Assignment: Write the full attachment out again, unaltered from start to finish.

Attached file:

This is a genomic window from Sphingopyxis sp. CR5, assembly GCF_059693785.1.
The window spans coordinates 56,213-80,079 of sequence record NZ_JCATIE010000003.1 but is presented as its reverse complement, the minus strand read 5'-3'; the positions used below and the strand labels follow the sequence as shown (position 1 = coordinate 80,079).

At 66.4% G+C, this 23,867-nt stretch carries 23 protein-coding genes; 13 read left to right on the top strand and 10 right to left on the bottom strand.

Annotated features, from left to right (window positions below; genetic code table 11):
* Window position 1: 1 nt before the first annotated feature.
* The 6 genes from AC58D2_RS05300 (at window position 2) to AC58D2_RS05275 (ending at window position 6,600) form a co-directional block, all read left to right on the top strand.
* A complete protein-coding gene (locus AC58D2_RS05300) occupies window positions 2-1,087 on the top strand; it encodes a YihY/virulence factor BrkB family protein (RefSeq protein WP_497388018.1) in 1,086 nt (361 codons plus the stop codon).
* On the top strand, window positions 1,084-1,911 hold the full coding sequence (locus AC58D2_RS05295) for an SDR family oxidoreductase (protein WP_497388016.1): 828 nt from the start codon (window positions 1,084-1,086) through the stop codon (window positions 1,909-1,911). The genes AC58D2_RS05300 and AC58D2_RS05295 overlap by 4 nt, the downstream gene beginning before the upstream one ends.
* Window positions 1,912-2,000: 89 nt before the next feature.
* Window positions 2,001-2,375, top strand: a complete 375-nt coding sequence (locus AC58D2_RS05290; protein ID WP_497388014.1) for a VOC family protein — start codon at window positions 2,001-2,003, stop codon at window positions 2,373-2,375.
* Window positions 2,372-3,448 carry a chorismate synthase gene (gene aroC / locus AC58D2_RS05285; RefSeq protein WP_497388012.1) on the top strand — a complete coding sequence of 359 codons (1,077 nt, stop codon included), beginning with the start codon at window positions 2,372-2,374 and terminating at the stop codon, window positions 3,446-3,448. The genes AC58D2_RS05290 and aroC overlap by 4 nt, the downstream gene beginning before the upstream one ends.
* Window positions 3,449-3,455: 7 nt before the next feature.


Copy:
This is a genomic window from Sphingopyxis sp. CR5, assembly GCF_059693785.1.
The window spans coordinates 56,213-80,079 of sequence record NZ_JCATIE010000003.1 but is presented as its reverse complement, the minus strand read 5'-3'; the positions used below and the strand labels follow the sequence as shown (position 1 = coordinate 80,079).

At 66.4% G+C, this 23,867-nt stretch carries 23 protein-coding genes; 13 read left to right on the top strand and 10 right to left on the bottom strand.

Annotated features, from left to right (window positions below; genetic code table 11):
* Window position 1: 1 nt before the first annotated feature.
* The 6 genes from AC58D2_RS05300 (at window position 2) to AC58D2_RS05275 (ending at window position 6,600) form a co-directional block, all read left to right on the top strand.
* A complete protein-coding gene (locus AC58D2_RS05300) occupies window positions 2-1,087 on the top strand; it encodes a YihY/virulence factor BrkB family protein (RefSeq protein WP_497388018.1) in 1,086 nt (361 codons plus the stop codon).
* On the top strand, window positions 1,084-1,911 hold the full coding sequence (locus AC58D2_RS05295) for an SDR family oxidoreductase (protein WP_497388016.1): 828 nt from the start codon (window positions 1,084-1,086) through the stop codon (window positions 1,909-1,911). The genes AC58D2_RS05300 and AC58D2_RS05295 overlap by 4 nt, the downstream gene beginning before the upstream one ends.
* Window positions 1,912-2,000: 89 nt before the next feature.
* Window positions 2,001-2,375, top strand: a complete 375-nt coding sequence (locus AC58D2_RS05290; protein ID WP_497388014.1) for a VOC family protein — start codon at window positions 2,001-2,003, stop codon at window positions 2,373-2,375.
* Window positions 2,372-3,448 carry a chorismate synthase gene (gene aroC / locus AC58D2_RS05285; RefSeq protein WP_497388012.1) on the top strand — a complete coding sequence of 359 codons (1,077 nt, stop codon included), beginning with the start codon at window positions 2,372-2,374 and terminating at the stop codon, window positions 3,446-3,448. The genes AC58D2_RS05290 and aroC overlap by 4 nt, the downstream gene beginning before the upstream one ends.
* Window positions 3,449-3,455: 7 nt before the next feature.